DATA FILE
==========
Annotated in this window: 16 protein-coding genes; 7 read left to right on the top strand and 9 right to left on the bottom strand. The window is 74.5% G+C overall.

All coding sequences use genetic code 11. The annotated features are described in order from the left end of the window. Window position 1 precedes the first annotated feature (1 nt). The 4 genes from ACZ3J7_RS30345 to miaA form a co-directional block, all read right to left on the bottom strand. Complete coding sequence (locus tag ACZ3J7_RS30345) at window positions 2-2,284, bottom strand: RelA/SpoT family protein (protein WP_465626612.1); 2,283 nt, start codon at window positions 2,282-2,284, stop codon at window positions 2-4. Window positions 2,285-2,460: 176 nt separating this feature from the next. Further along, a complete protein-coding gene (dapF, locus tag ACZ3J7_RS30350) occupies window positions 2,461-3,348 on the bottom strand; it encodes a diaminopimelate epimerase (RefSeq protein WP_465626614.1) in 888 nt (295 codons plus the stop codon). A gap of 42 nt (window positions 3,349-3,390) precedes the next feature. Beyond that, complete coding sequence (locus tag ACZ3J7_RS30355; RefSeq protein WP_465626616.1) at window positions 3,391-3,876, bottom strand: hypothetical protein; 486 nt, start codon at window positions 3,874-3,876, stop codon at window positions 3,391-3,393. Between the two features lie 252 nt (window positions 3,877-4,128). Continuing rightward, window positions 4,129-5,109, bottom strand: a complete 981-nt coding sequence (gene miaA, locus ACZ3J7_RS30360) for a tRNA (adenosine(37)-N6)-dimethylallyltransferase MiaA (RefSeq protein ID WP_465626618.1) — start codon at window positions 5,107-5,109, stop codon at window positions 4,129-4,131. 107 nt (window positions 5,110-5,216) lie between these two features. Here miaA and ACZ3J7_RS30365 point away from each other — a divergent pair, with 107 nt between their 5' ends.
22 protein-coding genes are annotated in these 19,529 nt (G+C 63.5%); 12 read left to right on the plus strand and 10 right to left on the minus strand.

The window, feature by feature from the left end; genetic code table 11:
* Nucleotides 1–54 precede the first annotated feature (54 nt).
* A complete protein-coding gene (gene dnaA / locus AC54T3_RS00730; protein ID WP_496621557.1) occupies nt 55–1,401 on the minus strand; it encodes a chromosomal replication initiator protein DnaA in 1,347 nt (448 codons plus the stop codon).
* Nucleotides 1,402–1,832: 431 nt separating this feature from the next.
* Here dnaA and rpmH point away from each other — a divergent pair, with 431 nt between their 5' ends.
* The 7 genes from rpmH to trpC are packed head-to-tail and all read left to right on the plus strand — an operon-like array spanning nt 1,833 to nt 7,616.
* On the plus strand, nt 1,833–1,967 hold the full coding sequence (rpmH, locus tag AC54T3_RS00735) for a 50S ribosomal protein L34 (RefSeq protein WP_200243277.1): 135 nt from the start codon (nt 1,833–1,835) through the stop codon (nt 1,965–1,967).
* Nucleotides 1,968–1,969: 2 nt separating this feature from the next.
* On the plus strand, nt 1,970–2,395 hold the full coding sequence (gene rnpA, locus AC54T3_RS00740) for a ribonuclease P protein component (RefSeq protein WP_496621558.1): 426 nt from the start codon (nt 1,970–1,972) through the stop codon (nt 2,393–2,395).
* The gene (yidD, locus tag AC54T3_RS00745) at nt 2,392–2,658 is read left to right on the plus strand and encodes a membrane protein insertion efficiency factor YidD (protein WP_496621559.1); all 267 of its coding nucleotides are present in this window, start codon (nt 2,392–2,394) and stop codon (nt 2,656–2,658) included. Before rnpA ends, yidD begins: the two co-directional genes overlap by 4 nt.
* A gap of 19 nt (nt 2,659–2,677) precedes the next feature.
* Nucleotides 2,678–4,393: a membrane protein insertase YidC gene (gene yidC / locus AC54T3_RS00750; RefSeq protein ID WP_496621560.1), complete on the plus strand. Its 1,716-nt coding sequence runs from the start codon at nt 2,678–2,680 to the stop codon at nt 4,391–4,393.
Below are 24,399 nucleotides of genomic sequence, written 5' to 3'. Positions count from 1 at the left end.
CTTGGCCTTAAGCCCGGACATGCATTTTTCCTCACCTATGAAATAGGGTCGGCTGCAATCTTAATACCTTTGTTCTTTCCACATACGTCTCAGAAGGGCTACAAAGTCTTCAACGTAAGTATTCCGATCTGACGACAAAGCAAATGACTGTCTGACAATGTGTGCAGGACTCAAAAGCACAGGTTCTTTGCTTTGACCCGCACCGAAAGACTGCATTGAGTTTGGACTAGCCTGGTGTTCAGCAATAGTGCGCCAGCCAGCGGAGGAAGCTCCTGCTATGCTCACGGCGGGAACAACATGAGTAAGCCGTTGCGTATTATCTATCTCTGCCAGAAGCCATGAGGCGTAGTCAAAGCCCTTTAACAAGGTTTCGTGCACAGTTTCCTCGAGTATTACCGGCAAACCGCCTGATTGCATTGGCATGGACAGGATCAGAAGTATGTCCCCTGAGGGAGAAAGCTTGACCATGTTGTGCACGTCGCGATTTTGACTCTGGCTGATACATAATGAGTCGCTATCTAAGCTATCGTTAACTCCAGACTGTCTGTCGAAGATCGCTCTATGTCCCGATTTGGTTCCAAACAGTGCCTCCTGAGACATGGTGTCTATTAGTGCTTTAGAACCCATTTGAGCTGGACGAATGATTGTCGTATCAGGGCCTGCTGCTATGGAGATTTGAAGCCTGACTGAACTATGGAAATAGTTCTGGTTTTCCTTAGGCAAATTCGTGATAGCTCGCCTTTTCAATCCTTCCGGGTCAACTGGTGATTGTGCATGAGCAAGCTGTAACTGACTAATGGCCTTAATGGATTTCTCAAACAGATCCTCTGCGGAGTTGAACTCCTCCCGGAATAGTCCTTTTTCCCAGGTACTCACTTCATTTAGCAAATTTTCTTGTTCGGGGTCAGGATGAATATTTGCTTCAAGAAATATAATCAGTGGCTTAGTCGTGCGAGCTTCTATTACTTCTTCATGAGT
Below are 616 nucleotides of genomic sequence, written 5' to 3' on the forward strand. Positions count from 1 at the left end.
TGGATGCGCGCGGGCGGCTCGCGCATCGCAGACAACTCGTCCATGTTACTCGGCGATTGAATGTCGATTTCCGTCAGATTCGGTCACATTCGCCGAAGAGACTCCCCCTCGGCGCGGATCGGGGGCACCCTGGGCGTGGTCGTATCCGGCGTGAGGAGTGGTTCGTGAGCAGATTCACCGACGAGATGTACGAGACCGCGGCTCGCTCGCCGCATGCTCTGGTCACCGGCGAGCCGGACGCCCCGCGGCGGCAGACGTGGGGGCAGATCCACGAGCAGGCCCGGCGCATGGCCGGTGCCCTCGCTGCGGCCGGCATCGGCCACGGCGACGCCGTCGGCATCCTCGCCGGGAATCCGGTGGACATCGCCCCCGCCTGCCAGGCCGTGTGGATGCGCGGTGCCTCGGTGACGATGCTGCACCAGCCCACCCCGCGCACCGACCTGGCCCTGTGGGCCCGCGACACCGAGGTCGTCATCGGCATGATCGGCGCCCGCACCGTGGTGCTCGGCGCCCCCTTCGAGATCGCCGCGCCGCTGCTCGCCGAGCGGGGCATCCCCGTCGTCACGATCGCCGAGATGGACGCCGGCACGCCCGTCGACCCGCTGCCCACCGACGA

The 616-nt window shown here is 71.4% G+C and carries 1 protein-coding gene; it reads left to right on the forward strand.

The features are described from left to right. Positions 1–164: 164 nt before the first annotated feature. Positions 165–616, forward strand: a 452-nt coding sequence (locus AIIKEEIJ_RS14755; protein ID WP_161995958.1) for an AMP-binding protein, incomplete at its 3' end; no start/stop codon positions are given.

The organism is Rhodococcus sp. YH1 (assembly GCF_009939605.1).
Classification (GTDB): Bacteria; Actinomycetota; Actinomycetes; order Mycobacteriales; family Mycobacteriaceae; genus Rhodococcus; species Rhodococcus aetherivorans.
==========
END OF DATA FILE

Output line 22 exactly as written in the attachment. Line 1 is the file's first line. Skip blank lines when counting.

The organism is Rhodococcus sp. YH1 (assembly GCF_009939605.1).